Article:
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  12. dedmetafor added a post in a topic Recommend me a movie   

    Dead Man's Shoes - my favourite film ever.
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  13. dedmetafor added a post in a topic Ten Pieces of Literature that must be read.....   

    Not much massively original.

    1. Blake's illuminated works
    2. A'Rebours
    3. The Brothers Karamazov
    4. Crime and Punishment
    5. The life and opinitions of Tristram Shandy, Gentleman
    6. Portrait of the artist as a young man
    7. Notes from Underground
    8. The Dawn
    9. Confessions of an English Opium Eater
    10. Junky
    11. Read anything and everything by Blake (see 1.)
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  14. dedmetafor added a post in a topic God: refuted?   


    "I have discovered the God equation. God is not a kick. It is a way of life"

    If you want to understand man's relationship to God, I think there is no better metaphor than that of addiction. Though I think most of life is best understood as the machinations of addiction. Before I start thinking, and reasoning, and looking, and talking, there is an unsated lust for some sort of reference to God. It is twisted, dishonest, irrational, absurd, impossible, individual and indespensible - just as it is for those who don't believe. You will lie to others, and you lie to yourself. And once you believe in God, you are no further forward. You have no better idea how to live. Eternity is not necessarily appealing. God is not necessarily good, and belief in God is not necessarily good for you. But too much of yourself is bound up with it; it is as fundamental as the desire for air, and more life. As rationally crappy as life is, there aren't many people who have killed themselves as a point of reason. The addiction to air comes first, and reason follows along after it.

    Atheism is precisely the same. God is never a conclusion - whether you believe or disbelieve. The desire for something rational, tangible, is likewise best characterised as addiction - reason is pathological - evidence, as a notion, is a symptom of disbelief, not a cause. The disbelief started prior to analysis - it looked at the world and thought 'things couldn't be otherwise, there is no God, look at it'. The view of life that says 'Life is short, man is capable of much, after death is nothing, there are no absolutes' is intuition; the workings of something like the aesthetic sense. Reason can't get you to that view, but it can bolster it, verify it - you can invoke it, so you can pass the responsibility for your intuition onto something outside yourself. To give it some sensible, justified, form. There is nothing less attractive than an atheist saying 'I would believe if only there were evidence'. The lust for rational evidence is like Christians invoke the authority of scripture to get responsibility for their intuitions outside themselves, and to give them a coherent, authoritative form.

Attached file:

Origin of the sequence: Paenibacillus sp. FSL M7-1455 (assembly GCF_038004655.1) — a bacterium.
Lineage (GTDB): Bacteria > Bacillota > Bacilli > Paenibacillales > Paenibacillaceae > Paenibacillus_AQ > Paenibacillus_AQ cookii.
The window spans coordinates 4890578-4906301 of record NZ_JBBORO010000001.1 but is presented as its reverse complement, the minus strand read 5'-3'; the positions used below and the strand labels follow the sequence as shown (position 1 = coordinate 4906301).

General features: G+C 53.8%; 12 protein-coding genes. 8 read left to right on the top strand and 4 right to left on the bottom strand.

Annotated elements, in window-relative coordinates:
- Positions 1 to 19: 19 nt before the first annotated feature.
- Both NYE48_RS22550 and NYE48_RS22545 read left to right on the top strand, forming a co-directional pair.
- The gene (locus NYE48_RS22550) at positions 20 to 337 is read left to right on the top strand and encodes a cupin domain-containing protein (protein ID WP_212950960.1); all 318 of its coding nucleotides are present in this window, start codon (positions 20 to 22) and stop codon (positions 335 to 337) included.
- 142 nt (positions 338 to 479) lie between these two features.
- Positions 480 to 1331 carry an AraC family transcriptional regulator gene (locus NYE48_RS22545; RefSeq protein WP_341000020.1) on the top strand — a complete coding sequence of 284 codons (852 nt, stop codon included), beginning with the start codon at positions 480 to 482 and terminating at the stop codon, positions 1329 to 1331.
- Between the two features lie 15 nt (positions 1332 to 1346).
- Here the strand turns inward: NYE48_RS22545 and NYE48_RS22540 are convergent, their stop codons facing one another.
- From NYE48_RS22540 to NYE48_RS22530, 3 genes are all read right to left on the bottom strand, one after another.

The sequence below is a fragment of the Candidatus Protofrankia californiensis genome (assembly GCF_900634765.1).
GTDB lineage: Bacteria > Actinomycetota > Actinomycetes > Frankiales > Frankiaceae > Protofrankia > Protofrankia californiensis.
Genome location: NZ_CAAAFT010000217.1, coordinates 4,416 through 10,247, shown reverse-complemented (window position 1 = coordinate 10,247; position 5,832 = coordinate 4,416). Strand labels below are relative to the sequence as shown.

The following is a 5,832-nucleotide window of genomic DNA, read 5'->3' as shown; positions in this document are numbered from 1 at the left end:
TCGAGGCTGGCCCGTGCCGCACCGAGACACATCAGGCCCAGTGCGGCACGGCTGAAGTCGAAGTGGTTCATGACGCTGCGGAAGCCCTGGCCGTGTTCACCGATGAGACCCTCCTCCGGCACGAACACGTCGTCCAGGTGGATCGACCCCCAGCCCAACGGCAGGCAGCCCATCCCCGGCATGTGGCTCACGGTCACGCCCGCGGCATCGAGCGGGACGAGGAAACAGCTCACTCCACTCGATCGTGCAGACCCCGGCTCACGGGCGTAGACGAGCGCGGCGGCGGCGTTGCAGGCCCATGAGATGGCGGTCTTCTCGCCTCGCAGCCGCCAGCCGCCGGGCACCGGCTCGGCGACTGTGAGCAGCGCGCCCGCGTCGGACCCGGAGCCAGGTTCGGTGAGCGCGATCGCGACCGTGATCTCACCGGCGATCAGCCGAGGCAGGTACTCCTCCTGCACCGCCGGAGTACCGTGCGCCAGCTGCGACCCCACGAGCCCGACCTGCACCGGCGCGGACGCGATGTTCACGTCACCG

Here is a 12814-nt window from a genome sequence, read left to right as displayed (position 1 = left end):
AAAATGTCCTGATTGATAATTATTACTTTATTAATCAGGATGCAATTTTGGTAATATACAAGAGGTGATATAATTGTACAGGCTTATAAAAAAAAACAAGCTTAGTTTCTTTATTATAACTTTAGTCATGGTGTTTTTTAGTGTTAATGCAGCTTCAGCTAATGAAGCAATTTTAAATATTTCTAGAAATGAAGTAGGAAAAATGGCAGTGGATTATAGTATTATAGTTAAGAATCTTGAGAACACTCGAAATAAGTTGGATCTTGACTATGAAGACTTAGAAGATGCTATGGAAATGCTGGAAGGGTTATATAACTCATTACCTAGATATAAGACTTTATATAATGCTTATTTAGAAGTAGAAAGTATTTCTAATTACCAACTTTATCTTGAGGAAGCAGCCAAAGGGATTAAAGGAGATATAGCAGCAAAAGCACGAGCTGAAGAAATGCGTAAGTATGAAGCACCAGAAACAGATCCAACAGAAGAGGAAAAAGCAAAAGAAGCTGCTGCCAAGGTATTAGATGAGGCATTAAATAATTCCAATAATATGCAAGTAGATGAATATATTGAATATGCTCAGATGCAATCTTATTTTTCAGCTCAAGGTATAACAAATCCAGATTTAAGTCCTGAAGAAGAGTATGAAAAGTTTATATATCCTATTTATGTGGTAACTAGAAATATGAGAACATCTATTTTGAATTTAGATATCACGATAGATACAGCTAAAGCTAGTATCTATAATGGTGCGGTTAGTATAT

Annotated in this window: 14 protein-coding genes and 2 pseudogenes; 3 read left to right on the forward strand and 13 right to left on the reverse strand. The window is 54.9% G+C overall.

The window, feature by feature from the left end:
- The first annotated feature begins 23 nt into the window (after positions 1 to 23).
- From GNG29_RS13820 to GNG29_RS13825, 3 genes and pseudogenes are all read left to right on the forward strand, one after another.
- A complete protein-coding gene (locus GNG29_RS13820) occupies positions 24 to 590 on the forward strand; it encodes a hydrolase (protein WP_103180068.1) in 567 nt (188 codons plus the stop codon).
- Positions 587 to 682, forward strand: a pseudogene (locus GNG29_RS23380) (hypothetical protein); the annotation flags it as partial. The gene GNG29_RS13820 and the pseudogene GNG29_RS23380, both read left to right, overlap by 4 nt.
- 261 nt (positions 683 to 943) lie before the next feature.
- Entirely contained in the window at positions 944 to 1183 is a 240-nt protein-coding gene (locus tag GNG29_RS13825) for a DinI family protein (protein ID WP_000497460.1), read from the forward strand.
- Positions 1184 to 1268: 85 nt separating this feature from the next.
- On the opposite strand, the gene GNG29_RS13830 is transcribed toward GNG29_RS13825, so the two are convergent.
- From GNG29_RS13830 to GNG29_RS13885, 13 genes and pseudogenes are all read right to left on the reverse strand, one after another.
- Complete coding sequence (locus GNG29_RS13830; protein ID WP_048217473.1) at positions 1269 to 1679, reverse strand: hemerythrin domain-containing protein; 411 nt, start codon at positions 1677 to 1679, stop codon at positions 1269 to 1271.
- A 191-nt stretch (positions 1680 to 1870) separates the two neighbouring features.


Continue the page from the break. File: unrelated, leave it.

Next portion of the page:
As for experience of God, it's certainly never something that couldn't be explained another way, if you had the will for it. For me, belief in God is roughly equivilant to love of life - that it has meaning. It's probably also belief in the magical, anti-natural, power of goodness. Most people become infinitely entrenched in their hatred of life; it's usually introverted, and subtle. People become, by degrees, autonomous, selfish, uncharitable. As, as I've had too much experience of lately, life shows its harsher self - people close to you die untimely, random, pointless, meaningless deaths - these things become easier, more justified. By the time you meet a fully developed human they tend to have outgrown playfulness, worn out by Time. Experience of God is in the tiny things - the small acts of goodness have a seemingly impossible softening power. Man is the creator of meaning. Despite its relative tinyness, to the harshness of life, goodness and meaning spread and multiply far beyond where they seemingly ought to go. In looking at its workings, its small sublimity - small, but infinitely unlikely changes in people, say - you get an impression of the sublime, if you have the will for it, not unlike the appreciation of valleys and chopin. It is is a completely natural response, but belief in God is not super-natural.